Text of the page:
Bill O'Brien's path to head coach in the NFL has something in common with a few of his fellow NFL coaches.
His basic resume, featuring experience as a college assistant, NFL assistant, college head coach and now, NFL head coach is not unique.
New York Giants Coach Tom Coughlin started out as an assistant at Syracuse and Boston College (he also had an early head coaching job at Rochester Institute of Technology) before making three NFL stops as an assistant and eventually taking over as head coach at Boston College. Then came the Jacksonville job.
"He'll have the same challenges we all have." said Coughlin. "What he did at Penn State is a remarkable success story."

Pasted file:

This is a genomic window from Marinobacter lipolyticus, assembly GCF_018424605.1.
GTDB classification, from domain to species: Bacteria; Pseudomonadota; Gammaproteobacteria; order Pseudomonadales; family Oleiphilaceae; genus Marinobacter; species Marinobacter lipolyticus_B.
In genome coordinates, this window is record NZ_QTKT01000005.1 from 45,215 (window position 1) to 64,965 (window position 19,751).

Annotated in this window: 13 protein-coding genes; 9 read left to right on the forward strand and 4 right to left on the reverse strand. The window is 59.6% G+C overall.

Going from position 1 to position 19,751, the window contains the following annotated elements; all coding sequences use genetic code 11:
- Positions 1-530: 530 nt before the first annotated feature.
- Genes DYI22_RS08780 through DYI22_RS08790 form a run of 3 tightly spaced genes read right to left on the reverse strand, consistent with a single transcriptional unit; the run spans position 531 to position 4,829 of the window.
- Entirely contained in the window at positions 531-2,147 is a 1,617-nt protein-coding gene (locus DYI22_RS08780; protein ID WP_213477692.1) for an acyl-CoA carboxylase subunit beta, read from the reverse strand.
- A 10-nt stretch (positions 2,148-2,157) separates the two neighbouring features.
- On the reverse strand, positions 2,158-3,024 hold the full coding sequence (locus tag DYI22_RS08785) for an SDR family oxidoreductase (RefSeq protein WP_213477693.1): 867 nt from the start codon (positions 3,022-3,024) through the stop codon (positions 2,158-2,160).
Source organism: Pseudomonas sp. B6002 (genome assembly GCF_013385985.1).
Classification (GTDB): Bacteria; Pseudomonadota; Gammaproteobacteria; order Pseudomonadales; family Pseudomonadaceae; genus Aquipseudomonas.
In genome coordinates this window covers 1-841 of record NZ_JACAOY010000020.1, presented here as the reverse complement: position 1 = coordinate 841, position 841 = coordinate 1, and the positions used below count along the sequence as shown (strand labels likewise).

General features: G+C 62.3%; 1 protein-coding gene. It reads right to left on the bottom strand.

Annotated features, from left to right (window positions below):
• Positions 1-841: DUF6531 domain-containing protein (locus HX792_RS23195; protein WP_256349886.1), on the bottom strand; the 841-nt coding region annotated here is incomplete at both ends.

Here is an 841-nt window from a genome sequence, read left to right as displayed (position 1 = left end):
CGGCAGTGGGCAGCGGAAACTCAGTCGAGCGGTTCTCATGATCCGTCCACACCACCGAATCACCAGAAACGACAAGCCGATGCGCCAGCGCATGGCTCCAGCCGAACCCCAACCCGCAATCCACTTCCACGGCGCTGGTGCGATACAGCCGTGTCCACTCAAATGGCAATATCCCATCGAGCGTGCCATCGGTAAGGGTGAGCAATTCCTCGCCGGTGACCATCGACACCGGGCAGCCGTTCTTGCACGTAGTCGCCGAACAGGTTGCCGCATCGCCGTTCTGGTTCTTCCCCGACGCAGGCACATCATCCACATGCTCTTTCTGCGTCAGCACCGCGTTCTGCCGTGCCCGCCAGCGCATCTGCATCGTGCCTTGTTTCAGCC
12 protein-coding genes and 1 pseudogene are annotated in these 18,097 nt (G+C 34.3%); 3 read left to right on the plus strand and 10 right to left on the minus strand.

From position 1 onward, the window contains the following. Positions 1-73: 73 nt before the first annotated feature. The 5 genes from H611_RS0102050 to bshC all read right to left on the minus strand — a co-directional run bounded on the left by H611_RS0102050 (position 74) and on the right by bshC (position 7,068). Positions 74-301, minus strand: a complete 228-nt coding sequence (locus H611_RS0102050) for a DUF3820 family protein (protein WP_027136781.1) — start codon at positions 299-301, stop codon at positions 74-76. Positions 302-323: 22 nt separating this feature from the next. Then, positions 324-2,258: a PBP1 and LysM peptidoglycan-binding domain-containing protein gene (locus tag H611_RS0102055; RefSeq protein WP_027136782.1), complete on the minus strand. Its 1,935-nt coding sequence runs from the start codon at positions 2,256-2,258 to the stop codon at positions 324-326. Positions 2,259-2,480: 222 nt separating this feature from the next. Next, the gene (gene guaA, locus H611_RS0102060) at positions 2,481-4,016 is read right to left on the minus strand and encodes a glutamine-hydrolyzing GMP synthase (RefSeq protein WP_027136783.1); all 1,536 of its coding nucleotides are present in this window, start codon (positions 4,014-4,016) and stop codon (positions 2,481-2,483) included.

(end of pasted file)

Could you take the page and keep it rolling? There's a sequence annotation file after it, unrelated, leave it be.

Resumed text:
For those of you who think college head coaching experience doesn't help, Detroit Coach Jim Caldwell disagrees. "That experience is undervalued." Caldwell told me. He should know as a former Penn State assistant and head coach at Wake Forest.
"College coaching is all day, all night, all consuming." Caldwell pointed out that recruiting is a huge time drain that you don't have to deal with in the NFL. But that doesn't mean the National Football league is 'easier.' Caldwell calls the NFL the "the cream of the crop, the best of the best. It's like getting a PHD in football because you don't have to deal with those other things. From a time standpoint, nothing will surprise him"
O'Brien's close friend and Buffalo coach Doug Marrone was asked about the transition at the scouting combine and said that taking the college head coaching job from the NFL was probably more difficult than going the other way, especially when one has prior NFL experience.